The day after Hana's call, the prime minister of Israel is assassinated by a suicide bomber - and soon Hana is accused of being the mastermind behind the murder. Now David must make an agonizing decision: will he, a Jew, represent Hana, who may well be guilty, or will he turn away a woman he can never forget?
Ultimately David's quest takes him to Israel and the West Bank, where, in a series of harrowing encounters, he learns that appearances are not at all what they seem.
Culminating in a tense and startling trial with international ramifications, Exile is that rare audiobook that both entertains and enlightens. At once an intricate tale of betrayal and deception, a moving love story, and a fascinating journey into the lethal politics of the Middle East, this is Richard North Patterson at his most brilliant and engrossing.
©2007 Richard North Patterson. All rights reserved; (P)2007 Audio Renaissance, a division of Holtzbrinck Publishers LLC
"Action abounds, culminating in courtroom drama." (Booklist)
"Exile is a novel worth reading by anyone who is trying to understand, at least in part, one of the Middle East's political nightmares....Through his artful writing, Patterson presents compelling arguments for both sides while avoiding a preachy tone - a pitfall a lesser writer easily could succumb to." (USA Today)
Politically relevant, highly entertaining fiction. This book is well researched, well-plotted and well-narrated. I enjoyed Patterson's weaving of the Israeli/Palestinian conflict into each characters life. He obviously did significant on-site research in the West Bank and Jerusalem and it shows. This is right near the top of the 35+ books I have listened to this year...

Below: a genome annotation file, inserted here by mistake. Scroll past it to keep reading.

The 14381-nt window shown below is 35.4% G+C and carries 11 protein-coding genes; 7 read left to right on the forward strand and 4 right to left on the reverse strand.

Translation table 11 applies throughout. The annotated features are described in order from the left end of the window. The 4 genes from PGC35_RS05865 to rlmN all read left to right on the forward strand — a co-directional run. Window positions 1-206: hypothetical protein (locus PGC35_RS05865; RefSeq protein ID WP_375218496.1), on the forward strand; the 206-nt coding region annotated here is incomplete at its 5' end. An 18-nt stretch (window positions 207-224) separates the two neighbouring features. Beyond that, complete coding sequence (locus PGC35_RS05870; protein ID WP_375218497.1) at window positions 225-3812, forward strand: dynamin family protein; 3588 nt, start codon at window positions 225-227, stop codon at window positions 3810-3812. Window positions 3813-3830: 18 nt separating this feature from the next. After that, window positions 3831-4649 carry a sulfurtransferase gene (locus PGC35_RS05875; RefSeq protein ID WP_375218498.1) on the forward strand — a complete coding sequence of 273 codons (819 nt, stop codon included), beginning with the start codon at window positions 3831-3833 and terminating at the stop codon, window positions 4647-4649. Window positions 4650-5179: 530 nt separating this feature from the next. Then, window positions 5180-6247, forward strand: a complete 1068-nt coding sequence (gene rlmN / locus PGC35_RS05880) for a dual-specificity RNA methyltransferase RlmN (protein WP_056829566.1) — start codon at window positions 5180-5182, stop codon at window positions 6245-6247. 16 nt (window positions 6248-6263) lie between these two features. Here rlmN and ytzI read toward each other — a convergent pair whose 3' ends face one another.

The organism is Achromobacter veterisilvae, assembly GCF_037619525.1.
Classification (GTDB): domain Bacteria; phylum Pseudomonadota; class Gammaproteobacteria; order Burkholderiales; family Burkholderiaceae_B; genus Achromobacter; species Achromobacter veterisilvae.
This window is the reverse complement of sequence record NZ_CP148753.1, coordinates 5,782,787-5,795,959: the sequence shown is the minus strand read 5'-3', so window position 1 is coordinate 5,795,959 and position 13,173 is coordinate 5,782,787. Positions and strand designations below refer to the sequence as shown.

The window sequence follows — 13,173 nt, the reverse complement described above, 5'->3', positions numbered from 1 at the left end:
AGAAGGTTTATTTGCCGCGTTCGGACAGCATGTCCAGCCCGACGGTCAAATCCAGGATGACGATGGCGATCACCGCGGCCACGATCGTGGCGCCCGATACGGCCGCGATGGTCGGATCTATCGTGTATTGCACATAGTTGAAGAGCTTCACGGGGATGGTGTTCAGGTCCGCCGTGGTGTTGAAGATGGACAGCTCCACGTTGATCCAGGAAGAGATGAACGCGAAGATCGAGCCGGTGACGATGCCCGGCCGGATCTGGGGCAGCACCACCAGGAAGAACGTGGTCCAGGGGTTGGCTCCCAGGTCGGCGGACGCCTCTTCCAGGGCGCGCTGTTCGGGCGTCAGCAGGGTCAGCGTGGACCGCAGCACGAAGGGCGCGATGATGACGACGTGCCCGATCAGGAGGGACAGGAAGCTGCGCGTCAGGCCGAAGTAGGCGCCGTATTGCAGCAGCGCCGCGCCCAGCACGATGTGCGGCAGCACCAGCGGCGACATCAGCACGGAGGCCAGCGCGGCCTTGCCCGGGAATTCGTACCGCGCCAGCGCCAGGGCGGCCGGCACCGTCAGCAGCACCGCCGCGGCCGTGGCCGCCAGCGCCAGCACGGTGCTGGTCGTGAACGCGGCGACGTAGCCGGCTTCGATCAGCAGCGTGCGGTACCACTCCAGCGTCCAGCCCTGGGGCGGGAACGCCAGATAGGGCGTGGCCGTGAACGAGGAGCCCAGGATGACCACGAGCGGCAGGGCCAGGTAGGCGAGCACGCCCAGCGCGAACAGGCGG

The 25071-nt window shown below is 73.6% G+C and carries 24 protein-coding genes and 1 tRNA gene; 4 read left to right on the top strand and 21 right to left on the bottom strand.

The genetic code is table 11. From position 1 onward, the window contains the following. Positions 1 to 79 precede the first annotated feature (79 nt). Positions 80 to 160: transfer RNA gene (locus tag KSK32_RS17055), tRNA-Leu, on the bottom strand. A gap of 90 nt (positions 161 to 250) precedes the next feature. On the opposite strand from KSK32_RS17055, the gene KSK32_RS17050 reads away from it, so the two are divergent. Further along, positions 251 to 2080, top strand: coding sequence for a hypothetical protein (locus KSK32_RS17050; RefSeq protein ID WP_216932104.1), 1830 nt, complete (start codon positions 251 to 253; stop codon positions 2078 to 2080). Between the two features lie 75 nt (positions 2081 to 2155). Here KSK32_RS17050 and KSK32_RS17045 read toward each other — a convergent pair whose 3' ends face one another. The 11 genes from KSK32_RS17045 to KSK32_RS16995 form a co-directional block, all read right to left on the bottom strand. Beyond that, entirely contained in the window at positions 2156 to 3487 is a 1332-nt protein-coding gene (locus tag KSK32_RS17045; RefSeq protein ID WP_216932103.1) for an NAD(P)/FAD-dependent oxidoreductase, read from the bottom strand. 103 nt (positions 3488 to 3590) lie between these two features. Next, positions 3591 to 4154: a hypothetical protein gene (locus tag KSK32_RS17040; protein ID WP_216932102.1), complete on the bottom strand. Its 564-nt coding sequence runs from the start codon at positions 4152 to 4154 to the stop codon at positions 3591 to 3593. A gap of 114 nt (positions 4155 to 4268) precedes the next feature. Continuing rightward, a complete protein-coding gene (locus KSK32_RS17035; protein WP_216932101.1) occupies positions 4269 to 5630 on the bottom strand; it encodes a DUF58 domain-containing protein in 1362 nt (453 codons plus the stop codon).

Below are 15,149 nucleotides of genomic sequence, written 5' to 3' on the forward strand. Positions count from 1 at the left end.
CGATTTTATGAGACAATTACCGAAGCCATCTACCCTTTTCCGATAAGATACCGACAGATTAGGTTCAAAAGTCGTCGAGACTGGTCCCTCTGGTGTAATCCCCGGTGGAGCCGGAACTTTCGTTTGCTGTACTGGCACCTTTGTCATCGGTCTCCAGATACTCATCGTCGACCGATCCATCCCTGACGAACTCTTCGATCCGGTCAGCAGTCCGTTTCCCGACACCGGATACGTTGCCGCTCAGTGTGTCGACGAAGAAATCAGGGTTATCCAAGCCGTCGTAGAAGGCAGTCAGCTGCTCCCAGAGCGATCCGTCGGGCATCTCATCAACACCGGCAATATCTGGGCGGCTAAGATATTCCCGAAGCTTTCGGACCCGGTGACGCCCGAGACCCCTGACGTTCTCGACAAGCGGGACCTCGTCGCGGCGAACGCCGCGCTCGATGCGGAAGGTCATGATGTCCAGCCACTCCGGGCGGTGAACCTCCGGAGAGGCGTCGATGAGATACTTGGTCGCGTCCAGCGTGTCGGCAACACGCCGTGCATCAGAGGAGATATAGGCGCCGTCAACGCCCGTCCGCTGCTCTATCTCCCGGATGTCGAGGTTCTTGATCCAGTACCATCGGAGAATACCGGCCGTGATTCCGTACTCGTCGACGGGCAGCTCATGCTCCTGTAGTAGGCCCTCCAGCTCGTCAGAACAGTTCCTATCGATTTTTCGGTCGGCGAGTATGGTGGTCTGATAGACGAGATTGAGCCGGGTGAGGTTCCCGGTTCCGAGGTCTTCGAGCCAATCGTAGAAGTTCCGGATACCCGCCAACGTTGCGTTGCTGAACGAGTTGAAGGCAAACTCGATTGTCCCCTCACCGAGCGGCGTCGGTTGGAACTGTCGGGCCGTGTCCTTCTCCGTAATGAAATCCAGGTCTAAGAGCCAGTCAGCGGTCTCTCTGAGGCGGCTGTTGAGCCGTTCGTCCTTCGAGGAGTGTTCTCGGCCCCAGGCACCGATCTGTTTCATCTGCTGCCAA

Richard North Patterson is a gifted autor. He has hit one out of the park with Exile. This book has it all; suspense, drama, intrigue, romance, action, and surprise. Characters are well drawn and highly believable. Plot is superb and the suspene is relentless. One of the best audios we've done this year. Even surpasses his Kilcannon Trilogy, which was quite good.
This well researched novel is intricately wound up with the complexity and tragedy of Israeli/Palestinian geo-politics wound around a mystery/courtroom drama. Well developed, complex characters struggle with their history, heritage, and religious identities. A very balanced analysis of how there are only victims and losers in the mid-east conflict, and how radical elements, while a minority, are able to keep the moderate majority on both sides from achieving a peaceful two state solution. The history of the Jews as a people dispossessed, vilified and victims of anti-Semitism for thousands of years is juxtaposed with the history of Palestinians who have been dispossessed, humiliated and refugees for the past 60 years.
The struglle of the lead character, San Francisco attorney David Wolf, to deal with his personal inner conficts as a cultural, but not spiritual Jew, while defending a Palestinian woman accused of conspiring to assasinate the Prime Minister of Israel is fascinating, as is the portrayal of the courtroom drama, including a behind the scenes look into judge's chambers.